Many visitors to Kenai Fjords National Park take a boat trip out of Resurrection Bay to see the wildlife, glaciers, and scenery. On the east side of the bay, Cape Resurrection presents a massive, sheer cliff to the pounding of the waves. The rock here is pillow basalt, a type of igneous rock which formed when lava flowed out underneath the water and cooled rapidly. It gets its name from the bulbous, pillow-like shapes which form as a result of this rapid cooling. The bubbled texture of the cliff provides an ideal habitat for nesting birds like black-legged kittiwakes and horned puffins.

On the opposite side of the bay, the shore is eroded into spires, cliffs, and coves. Exposed areas reveal buckled layers of ancient sediment. Mud, transformed by heat and pressure, becomes shale, a fine-grained, dark-colored stone with many thin layers. With more time and more pressure, the shale hardens to slate. If there is sand mixed with the original mud, it may become greywacke instead. These softer layers crumble into the sea more rapidly than basalt. Arches and spires form from the erosive action of waves.

As you round the corner to the west, moving out of Resurrection Bay, Cape Aialik juts into the tumultuous water. The rock here is granodiorite, part of a massive pluton that extends down the shore, cropping up again at the entrance to Northwestern Fjord. Granite is of a lighter color than the ocean sediment rocks. It is also more resistant to weathering, such as by the action of glaciers upon its surface. Where glaciers have carved the bedrock into impossibly steep cliffs, the slate crumbles once the ice melts away - but the granodiorite stands, its sheer surfaces draped with waterfalls.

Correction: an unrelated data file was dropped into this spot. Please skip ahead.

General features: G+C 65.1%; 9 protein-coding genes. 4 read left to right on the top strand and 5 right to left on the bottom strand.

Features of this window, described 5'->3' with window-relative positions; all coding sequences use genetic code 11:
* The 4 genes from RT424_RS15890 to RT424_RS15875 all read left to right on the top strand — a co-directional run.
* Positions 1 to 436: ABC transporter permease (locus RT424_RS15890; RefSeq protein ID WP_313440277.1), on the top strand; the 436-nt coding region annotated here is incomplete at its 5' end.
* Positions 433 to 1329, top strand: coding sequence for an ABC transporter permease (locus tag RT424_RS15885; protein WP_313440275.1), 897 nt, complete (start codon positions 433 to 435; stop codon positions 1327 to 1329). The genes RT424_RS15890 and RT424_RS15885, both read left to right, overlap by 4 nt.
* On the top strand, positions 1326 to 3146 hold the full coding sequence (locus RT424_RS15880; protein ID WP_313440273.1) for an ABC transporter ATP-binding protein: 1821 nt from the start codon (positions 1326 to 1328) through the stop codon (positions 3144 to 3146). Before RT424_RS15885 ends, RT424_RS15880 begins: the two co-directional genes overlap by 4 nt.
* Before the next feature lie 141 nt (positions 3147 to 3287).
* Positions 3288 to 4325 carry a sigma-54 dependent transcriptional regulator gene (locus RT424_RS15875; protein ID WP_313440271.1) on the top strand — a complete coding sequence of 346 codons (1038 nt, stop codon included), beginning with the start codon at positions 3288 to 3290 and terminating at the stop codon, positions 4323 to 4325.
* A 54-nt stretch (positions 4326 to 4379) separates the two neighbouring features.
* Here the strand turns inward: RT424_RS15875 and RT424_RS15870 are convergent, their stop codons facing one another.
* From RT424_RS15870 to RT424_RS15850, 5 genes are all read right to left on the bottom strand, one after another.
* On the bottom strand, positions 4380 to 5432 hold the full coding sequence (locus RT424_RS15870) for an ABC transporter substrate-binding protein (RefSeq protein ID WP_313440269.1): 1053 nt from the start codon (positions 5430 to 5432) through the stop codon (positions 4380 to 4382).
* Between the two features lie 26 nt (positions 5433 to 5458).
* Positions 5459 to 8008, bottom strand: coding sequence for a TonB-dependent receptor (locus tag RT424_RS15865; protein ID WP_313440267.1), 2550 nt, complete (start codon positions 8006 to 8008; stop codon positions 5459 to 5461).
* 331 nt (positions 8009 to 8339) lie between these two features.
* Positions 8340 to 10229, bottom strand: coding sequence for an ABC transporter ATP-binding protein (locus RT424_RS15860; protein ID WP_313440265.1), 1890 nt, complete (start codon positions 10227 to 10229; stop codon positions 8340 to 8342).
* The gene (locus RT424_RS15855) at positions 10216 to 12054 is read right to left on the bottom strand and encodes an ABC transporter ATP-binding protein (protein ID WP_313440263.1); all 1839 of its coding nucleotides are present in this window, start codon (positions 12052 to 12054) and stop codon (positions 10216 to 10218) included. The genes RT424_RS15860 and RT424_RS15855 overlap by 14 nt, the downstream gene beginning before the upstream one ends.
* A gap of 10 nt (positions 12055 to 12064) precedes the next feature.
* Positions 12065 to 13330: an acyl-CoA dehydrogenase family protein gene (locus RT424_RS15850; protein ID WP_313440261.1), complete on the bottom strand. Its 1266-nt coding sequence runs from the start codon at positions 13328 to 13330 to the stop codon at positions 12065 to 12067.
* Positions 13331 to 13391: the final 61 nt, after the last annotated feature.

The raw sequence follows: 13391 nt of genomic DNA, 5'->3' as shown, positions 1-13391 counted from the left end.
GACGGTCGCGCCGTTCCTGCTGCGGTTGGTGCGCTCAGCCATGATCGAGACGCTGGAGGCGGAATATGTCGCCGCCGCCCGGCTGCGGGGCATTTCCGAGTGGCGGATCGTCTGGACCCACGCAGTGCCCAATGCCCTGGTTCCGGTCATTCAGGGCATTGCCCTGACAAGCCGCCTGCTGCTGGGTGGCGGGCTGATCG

Cliffs and islands of greywacke, like Nuka Island, have virtually no seabirds nesting on them because their softer surface is too easily eroded to make a safe home. Granitic islands, on the other hand, are packed with birds. The Chiswell Islands, pinnacles of granodiorite stretching up from the sea floor, are home to tens of thousands of puffins, murres, and auklets. Birds seem to have an affinity for granite-one of many ways that bedrock influences the life found on its surface. Sea lions, too, congregate on smooth granitic slabs washed by ocean swells to mate, give birth, and rest.

 
quartz seams in the bedrock at Kenai Fjords National Park

Quartz seams

NPS Photo by Paul Ollig

Seams So Real
The bedrock of Kenai Fjords National Park was carried north by the action of the tectonic plates. It was heated and pressed into a new form. In certain places, it was also broken. The fractures in the rock filled swiftly with jets of superheated water from deep in the Earth. The water carried dissolved minerals such as iron, silica, arsenic, gold. These precipitated out, forming white and brown streaks across the darker bedrock.

As park glaciers retreat, more bedrock is exposed. Signs of past events are visible in the white seams of quartz shooting through the dark greywacke and in layers of upended slate which give silent testimony to the slow, inexorable compression of plates. Ice has left its scouring marks across every surface. Once the ice is gone, these signs of the past are quickly engulfed by a verdant wave of life which flows across the landscape, rushing forth to fill every conceivable niche and to hide the larger forces at work.

Did You Know?